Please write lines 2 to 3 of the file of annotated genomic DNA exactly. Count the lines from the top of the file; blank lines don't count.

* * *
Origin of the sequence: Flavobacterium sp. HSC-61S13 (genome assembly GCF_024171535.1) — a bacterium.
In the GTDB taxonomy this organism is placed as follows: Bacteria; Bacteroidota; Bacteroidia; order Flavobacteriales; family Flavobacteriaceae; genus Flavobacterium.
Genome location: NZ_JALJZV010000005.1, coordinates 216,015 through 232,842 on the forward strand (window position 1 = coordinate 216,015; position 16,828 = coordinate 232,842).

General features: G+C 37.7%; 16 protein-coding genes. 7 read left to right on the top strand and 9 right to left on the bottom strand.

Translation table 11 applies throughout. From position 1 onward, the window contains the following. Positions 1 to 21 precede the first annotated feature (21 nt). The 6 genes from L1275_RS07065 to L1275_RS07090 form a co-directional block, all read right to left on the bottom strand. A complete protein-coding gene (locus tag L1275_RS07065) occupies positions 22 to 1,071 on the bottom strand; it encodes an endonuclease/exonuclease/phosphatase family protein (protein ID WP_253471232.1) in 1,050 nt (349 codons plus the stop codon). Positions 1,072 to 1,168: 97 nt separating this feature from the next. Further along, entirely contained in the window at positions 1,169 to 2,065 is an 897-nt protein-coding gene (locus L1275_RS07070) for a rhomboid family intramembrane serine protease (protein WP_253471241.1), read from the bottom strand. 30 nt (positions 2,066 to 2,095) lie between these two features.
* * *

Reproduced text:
In the GTDB taxonomy this organism is placed as follows: Bacteria; Bacteroidota; Bacteroidia; order Flavobacteriales; family Flavobacteriaceae; genus Flavobacterium.
Genome location: NZ_JALJZV010000005.1, coordinates 216,015 through 232,842 on the forward strand (window position 1 = coordinate 216,015; position 16,828 = coordinate 232,842).